"For restaurants, being able to negotiate a reasonable lease is often the first step to success..."
Edior's note this is part two of a two part aticle. The first part : Restaurant Start-Ups: The Lease Part 1
The best way of understanding the import of lease provisions is to spin out scenarios and see how the lease addresses them. Whom does the lease afford the leverage—the landlord or the tenant? This is a question that should be considered as part of any lease evaluation."
In Part II of this article on restaurant leases, we will consider seven other provisions that prospective restauranteurs should consider:
6. Change of Control Provisions
Many leases contain change of control provisions which provide that if a controlling interest in a restaurant corporation were to be sold to a third party, that the landlord’s consent to such sale would be required.
The purpose behind this type of provision is to ensure that new owners have the competence and financial wherewithal to manage the restaurant enterprise.
7. Permitting and Build-Outs
Before a restaurant establishment can begin building out the premises to adapt it for restaurant use, it will often be required to obtain a host of permits from local community boards, which can take time.
The restaurant needs to include in any lease a provision that before the lease formally comes into force that the restaurant should have a reasonable opportunity to obtain the necessary permits and be afforded a reasonable time to complete the build-out.
Included in any such provision should be language that allows the lease commencement date to be put off should permitting or the completion of a build out be delayed for reasons beyond the control of the restaurant applicant.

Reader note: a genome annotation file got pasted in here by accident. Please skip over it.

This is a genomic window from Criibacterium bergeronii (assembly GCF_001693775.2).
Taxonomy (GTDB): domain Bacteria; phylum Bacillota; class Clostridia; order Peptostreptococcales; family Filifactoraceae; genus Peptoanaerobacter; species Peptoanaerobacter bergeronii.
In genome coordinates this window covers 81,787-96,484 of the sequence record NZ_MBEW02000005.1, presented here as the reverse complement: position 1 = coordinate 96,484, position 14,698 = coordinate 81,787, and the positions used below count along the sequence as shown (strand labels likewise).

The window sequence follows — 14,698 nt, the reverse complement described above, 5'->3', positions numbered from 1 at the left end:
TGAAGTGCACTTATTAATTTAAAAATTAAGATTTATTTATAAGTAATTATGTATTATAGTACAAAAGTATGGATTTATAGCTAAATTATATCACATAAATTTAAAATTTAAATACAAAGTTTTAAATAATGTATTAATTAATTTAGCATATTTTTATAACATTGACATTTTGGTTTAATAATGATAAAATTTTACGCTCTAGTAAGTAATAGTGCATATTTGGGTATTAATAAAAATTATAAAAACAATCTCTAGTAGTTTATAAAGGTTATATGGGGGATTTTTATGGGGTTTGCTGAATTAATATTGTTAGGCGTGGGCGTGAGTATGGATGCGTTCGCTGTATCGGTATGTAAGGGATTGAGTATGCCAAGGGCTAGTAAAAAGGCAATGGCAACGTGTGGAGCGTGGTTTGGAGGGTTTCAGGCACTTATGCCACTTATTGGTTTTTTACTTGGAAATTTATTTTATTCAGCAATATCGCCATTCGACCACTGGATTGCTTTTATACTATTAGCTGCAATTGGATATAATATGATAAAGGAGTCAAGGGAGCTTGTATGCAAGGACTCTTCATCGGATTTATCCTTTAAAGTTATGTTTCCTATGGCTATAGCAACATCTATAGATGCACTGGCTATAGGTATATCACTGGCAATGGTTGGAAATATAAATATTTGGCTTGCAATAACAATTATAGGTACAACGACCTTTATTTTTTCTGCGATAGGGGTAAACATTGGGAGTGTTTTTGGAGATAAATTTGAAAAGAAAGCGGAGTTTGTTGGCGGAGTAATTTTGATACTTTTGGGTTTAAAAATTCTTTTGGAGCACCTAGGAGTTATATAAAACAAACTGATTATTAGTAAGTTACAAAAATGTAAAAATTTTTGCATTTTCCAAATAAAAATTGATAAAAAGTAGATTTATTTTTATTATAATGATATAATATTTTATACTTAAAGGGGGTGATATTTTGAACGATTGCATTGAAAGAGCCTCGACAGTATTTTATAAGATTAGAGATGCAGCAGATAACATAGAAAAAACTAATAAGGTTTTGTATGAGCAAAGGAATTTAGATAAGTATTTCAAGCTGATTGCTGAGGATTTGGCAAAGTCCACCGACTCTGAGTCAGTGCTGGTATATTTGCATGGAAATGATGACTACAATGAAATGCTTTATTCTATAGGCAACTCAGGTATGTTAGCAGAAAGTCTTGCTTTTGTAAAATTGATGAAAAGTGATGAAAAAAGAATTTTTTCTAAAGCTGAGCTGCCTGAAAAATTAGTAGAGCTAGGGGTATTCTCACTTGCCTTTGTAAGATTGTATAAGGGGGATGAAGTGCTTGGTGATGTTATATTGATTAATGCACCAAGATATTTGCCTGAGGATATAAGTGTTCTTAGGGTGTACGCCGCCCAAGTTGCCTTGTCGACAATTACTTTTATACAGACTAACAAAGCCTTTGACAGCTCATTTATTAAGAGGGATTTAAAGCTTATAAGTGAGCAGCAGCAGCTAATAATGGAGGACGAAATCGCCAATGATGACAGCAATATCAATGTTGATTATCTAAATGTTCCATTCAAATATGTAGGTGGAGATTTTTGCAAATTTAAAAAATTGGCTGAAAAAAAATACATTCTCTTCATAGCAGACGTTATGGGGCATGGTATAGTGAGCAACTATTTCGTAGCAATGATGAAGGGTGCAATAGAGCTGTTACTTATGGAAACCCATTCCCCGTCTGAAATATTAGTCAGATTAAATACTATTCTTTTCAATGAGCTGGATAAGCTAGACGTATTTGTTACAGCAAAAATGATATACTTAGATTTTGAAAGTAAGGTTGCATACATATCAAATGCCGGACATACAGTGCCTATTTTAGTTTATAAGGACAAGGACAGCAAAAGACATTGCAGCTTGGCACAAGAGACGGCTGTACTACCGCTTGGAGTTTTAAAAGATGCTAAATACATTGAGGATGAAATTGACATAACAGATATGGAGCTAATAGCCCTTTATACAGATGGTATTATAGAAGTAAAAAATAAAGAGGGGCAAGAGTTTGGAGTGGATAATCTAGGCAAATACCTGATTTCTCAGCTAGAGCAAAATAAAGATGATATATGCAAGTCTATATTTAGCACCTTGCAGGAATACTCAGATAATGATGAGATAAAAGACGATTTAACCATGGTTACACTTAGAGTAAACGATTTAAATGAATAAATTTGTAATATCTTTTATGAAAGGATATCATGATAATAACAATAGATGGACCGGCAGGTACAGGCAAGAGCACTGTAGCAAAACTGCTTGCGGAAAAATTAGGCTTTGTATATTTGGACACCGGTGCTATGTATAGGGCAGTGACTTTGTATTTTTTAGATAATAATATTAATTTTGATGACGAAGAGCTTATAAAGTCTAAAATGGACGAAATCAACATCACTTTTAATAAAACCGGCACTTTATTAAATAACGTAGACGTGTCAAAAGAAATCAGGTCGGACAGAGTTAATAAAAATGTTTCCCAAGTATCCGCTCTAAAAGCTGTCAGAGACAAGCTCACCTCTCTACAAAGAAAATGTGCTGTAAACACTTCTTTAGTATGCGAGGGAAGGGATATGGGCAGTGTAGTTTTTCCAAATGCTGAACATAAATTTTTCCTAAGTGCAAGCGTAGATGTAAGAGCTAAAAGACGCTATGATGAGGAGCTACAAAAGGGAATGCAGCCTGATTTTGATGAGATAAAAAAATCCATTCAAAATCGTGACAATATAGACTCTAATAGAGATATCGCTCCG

Should undue delays occur with permitting or a permit application is denied, the restaurant enterprise should be able to walk away from the lease.
In the event the landlord is responsible for the delay, the restaurant should try to include a “walk away” provision coupled with an obligation that the landlord shall pay the restaurant’s fees and expenses associated with the restaurant’s efforts to obtain permits.
8. Auxiliary Office Space
All the space allocated under a lease is, generally, assumed to be used in connection with serving patrons.
If the restaurant is going to need separate office space to be able to engage in the administration of the enterprise, however, this use should be referenced in the lease, consistent with the “Use” clause.
9. General Restrictions
Where a restaurant is to be located in a residential area, or adjacent to or below residential units, it is important to clarify what, if any, restrictions, may exist with regard to using outdoor space, including requirements regarding noise levels, and ventilation requirements to avoid noxious smells or the emission of fumes.
Obligations concerning the extermination of vermin, the cleaning of grease traps, and garbage disposal should also be clarified, so that it is clear the restaurant’s level of responsibility.
10. Health and Safety Provisions
In addition to General Restrictions, leases also include provisions concerning the restaurant’s obligation to meet Health Department Code Requirements, Fire Code Requirements, and Smoke and Fire Detection Systems, violations of which could constitute a lease violation.
Next page- 11. Other Provisions, 12. The Good Guy Guaranty and the Takeaway
About the author
Robert Ian Goodman, Esq. represents clients worldwide in the areas of complex commercial immigration and international and domestic commercial law. Mr. Goodman also provides general counsel services to entrepreneurs and start-up businesses and counsels foreign businesses interested in establishing a presence in the U.S. marketplace and U.S. businesses interested in expanding abroad. Mr. Goodman is principal of Goodman Immigration. He is also Special Counsel to the international boutique law firm, Sharma & DeYoung LLP ("S&D"), where he directs the firm's commercial immigration practice. He also co-chairs that firm's Technology and Emerging Companies Practice Group and is a member of S&D's Commercial Litigation and Arbitration Practice Group.Website